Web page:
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Zack Snyder’s Justice League is the ultimate superhero epic (Spoiler review)

As someone who never saw the 2017 theatrical cut of Justice League, I wasn’t sure if the movie would work for me but having been a big fan of Man of Steel and BVS ultimate edition I was ready to give it a chance. But as soon as that DC Fandome trailer dropped I was fully onboard to see Snyder’s darker take on the superhero ensemble movie.

And I’m truly thrilled to say that not only did Snyder deliver on his promises, but he also gave us a movie that I would rank as one of the best superhero movies of all time and is my favourite movie of the year thus far. Be warned I will be talking full spoilers as I can’t fully express what I love about this movie so much without talking plot points.


One of the major complaints that Snyder has received in the past is how he has written these beloved DC characters, now as someone who does not read the comics and only really has exposure to these characters via media like games and films. His handling has been criticised due to his bleak takes on hopeful characters like Superman as well as Batman’s negligent and borderline murderous ways in BVS. However, with Justice League, the arcs for his characters have been made clear and what we were being shown was a journey on how these characters become what we know them to be.


I’ll start with Batman who for me is the protagonist of the film, in his first scene we see him travelling to find Aquaman who is viewed by a small fishing village as a kind of deity. We immediately see Bruce’s desire to reach out and trust other super beings something he defiantly opposed in BVS. This theme is carried throughout his journey in the film with many scenes where acknowledges his mistakes in BVS “I spent a lot of time trying to divide us” he says in an intimate moment between him and Alfred.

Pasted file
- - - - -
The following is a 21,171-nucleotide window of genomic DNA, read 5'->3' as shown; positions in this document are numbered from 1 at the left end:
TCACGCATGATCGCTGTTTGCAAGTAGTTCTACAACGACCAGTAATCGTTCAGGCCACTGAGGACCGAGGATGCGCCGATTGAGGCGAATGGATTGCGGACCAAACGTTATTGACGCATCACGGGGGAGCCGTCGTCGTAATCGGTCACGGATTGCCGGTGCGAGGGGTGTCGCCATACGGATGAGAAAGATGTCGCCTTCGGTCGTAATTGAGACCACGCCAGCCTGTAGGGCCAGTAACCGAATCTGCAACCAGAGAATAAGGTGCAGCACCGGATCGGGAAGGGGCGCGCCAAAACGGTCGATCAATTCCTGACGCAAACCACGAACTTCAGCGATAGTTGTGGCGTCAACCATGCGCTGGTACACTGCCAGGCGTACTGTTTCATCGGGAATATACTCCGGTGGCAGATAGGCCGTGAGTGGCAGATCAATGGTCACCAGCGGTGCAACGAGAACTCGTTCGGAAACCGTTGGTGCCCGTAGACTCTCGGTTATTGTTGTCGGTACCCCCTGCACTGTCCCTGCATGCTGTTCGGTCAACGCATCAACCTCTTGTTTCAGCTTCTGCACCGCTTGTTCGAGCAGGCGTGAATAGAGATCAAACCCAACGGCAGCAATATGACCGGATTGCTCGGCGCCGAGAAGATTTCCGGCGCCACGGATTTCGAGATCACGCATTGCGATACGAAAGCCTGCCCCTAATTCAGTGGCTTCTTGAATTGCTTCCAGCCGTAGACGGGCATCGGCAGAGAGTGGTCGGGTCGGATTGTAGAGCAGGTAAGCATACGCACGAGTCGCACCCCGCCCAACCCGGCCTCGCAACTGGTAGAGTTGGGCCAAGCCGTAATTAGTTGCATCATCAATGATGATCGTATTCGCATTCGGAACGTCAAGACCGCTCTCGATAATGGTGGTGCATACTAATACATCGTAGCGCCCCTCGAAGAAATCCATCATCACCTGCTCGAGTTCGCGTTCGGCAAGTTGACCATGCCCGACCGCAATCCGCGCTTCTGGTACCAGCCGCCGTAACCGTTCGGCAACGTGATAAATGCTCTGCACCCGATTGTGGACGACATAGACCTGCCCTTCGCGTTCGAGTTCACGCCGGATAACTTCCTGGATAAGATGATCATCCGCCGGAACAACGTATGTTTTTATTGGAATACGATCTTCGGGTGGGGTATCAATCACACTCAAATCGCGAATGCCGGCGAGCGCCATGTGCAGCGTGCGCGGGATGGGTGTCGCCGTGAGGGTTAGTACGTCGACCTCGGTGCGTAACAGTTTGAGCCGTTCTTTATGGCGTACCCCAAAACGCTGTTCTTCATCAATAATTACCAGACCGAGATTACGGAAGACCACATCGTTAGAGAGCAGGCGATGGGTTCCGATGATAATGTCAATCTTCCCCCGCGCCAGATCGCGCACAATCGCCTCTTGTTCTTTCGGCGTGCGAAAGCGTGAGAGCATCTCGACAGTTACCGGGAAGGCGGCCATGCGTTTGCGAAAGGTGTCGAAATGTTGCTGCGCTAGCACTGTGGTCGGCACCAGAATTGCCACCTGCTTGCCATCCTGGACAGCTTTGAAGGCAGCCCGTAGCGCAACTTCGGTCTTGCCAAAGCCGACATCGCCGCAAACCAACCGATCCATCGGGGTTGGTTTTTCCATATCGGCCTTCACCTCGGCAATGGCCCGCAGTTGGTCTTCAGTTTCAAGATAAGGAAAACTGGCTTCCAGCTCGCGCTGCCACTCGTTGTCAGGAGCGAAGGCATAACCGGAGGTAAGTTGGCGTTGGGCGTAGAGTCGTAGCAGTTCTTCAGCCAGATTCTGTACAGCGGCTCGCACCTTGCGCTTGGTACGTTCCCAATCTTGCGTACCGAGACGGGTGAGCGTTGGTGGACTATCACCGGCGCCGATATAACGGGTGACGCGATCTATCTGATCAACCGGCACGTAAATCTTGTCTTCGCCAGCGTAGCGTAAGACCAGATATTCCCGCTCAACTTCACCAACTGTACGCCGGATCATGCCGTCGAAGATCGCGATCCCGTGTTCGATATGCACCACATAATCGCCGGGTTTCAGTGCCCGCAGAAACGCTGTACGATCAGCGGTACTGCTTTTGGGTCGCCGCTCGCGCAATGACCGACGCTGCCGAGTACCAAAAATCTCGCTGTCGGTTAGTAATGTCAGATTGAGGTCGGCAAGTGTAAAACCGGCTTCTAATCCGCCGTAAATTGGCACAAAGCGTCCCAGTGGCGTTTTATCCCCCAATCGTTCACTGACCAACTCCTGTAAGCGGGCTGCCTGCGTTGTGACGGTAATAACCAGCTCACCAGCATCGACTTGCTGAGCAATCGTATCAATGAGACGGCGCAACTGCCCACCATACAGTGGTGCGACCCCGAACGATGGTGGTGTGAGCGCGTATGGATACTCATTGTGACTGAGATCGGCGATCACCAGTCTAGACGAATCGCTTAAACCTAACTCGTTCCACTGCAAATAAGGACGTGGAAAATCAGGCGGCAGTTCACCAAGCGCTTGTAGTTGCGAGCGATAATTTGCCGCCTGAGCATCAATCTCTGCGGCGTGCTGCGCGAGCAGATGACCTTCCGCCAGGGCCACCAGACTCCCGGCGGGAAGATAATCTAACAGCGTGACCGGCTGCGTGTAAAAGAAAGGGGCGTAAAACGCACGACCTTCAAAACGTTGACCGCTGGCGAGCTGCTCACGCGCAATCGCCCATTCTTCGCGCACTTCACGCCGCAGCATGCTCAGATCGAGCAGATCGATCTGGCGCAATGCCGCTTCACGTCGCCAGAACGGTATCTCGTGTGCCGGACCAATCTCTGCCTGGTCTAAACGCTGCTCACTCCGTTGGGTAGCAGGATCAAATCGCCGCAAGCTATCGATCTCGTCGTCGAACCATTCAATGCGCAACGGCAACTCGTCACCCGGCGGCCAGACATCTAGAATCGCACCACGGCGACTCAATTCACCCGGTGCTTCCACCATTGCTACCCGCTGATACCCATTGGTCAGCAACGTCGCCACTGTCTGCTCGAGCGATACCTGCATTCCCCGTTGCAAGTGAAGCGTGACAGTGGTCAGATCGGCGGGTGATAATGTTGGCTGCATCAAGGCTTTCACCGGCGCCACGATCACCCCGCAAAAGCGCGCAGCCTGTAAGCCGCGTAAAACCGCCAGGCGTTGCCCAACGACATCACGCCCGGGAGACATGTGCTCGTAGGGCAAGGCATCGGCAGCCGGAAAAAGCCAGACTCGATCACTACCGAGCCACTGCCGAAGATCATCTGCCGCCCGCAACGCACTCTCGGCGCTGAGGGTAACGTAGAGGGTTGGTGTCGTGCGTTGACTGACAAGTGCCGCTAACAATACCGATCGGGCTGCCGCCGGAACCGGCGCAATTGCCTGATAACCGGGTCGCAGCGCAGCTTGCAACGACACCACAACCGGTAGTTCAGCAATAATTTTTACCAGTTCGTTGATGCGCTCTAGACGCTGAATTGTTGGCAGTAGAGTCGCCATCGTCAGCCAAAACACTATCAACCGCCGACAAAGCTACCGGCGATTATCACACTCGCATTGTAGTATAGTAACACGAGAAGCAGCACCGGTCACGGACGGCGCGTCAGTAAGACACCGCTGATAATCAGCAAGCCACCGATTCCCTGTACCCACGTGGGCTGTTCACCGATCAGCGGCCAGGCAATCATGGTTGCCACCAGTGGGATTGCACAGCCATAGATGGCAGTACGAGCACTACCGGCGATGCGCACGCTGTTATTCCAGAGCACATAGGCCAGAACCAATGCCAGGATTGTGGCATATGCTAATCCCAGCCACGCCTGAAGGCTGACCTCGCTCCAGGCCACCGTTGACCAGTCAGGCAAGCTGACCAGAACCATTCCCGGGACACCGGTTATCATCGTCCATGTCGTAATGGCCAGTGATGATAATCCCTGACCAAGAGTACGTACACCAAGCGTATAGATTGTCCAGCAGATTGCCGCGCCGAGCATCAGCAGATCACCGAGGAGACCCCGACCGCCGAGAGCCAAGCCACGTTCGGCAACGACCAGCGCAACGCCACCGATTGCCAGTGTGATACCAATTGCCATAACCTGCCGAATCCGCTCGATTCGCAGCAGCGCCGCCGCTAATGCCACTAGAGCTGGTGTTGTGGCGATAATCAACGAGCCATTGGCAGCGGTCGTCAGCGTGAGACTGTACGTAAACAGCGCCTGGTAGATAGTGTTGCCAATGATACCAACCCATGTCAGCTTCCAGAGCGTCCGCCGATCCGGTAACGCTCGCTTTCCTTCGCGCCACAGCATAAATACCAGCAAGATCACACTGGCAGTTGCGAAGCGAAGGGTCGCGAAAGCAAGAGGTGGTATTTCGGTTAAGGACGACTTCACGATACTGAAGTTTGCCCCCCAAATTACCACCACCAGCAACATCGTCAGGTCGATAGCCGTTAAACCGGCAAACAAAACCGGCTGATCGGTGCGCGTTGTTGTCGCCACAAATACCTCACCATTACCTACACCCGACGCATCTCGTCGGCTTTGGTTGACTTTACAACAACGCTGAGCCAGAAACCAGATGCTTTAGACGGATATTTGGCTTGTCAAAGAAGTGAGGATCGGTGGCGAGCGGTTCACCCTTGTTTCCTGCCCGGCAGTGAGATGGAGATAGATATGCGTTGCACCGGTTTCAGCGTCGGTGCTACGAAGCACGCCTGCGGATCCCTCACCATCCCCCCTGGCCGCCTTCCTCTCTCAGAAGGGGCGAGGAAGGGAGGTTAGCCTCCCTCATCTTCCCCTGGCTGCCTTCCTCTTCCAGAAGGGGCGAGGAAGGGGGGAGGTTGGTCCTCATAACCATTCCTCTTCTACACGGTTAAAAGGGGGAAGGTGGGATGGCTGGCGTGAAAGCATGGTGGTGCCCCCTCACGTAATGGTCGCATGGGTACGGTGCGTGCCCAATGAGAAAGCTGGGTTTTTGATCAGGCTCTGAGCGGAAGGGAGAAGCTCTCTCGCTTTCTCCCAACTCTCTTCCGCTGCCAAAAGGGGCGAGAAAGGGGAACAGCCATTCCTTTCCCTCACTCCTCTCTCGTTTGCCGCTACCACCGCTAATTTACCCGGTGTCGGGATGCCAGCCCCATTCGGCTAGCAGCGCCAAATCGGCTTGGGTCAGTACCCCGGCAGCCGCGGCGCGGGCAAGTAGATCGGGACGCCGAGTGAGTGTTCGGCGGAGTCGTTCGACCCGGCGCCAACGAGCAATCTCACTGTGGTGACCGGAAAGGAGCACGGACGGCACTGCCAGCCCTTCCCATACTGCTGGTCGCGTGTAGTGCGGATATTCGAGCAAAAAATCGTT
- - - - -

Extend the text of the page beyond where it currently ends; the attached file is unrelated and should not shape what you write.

His desire to honour Superman throughout the film is incredibly powerful, his want to be the man Clark believed he could help to heal any resentment you may have felt to him in BVS. His arc is rounded off in a phenomenal scene where after resurrecting Superman, despite Superman’s confused and violent state when asked by Alfred why he believes he will help he replies “Faith Alfred, faith!” it’s a wonderful line that instils the more hopeful tone of the film.

However, I do feel that more work needed to be done to make him effective in the final battle against Steppenwolf as although he is useful in his Batmobile when it comes to fighting Steppenwolf, it would have been nice to see him in his armoured Batsuit. He takes a more commanding role within the team, helping to bring the team together and take the fight to Steppenwolf. We also see another peek into batman’s psyche again where even after his victory over Steppenwolf he has another vision of a bleak future one where he is a broken man forced to even work with The Joker to survive.


Having not yet seen the solo Aquaman film, this was my first introduction to the character and I have to praise his character. He comes off as a jaded and somewhat selfish character, who has animosity towards his people being torn between his human and Atlantean side, he flat out refuses to help Bruce on their initial meeting. However, as the film progresses, we see him grow as he interacts with the league even reconciling with WonderWoman when he realises Atlanteans and Amazonians share common ground.

Much of his additional scenes create the groundwork for the Aquaman movie that followed addressing interesting plot elements that will be built upon later. By the end of the film, he too has gone through a shift, choosing to trust the league and even sympathising with Cyborg’s loss later in the film.